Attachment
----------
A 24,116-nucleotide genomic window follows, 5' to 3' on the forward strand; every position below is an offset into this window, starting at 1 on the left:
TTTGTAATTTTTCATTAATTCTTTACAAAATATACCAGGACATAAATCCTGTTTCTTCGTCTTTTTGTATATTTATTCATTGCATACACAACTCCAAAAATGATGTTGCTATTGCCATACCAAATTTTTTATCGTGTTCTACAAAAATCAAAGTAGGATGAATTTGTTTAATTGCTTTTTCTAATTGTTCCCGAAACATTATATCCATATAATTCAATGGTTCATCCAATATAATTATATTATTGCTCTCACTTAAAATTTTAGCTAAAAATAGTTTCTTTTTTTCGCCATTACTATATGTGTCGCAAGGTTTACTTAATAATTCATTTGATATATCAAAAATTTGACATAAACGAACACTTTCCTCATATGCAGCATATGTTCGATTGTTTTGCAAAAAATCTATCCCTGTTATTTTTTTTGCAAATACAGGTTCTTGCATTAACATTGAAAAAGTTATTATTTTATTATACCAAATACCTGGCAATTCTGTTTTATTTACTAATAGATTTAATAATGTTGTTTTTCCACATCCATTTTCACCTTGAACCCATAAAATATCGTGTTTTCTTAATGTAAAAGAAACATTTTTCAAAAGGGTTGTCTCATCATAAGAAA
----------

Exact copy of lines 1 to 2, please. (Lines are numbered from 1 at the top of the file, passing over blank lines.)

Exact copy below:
A 24,116-nucleotide genomic window follows, 5' to 3' on the forward strand; every position below is an offset into this window, starting at 1 on the left:
TTTGTAATTTTTCATTAATTCTTTACAAAATATACCAGGACATAAATCCTGTTTCTTCGTCTTTTTGTATATTTATTCATTGCATACACAACTCCAAAAATGATGTTGCTATTGCCATACCAAATTTTTTATCGTGTTCTACAAAAATCAAAGTAGGATGAATTTGTTTAATTGCTTTTTCTAATTGTTCCCGAAACATTATATCCATATAATTCAATGGTTCATCCAATATAATTATATTATTGCTCTCACTTAAAATTTTAGCTAAAAATAGTTTCTTTTTTTCGCCATTACTATATGTGTCGCAAGGTTTACTTAATAATTCATTTGATATATCAAAAATTTGACATAAACGAACACTTTCCTCATATGCAGCATATGTTCGATTGTTTTGCAAAAAATCTATCCCTGTTATTTTTTTTGCAAATACAGGTTCTTGCATTAACATTGAAAAAGTTATTATTTTATTATACCAAATACCTGGCAATTCTGTTTTATTTACTAATAGATTTAATAATGTTGTTTTTCCACATCCATTTTCACCTTGAACCCATAAAATATCGTGTTTTCTTAATGTAAAAGAAACATTTTTCAAAAGGGTTGTCTCATCATAAGAAA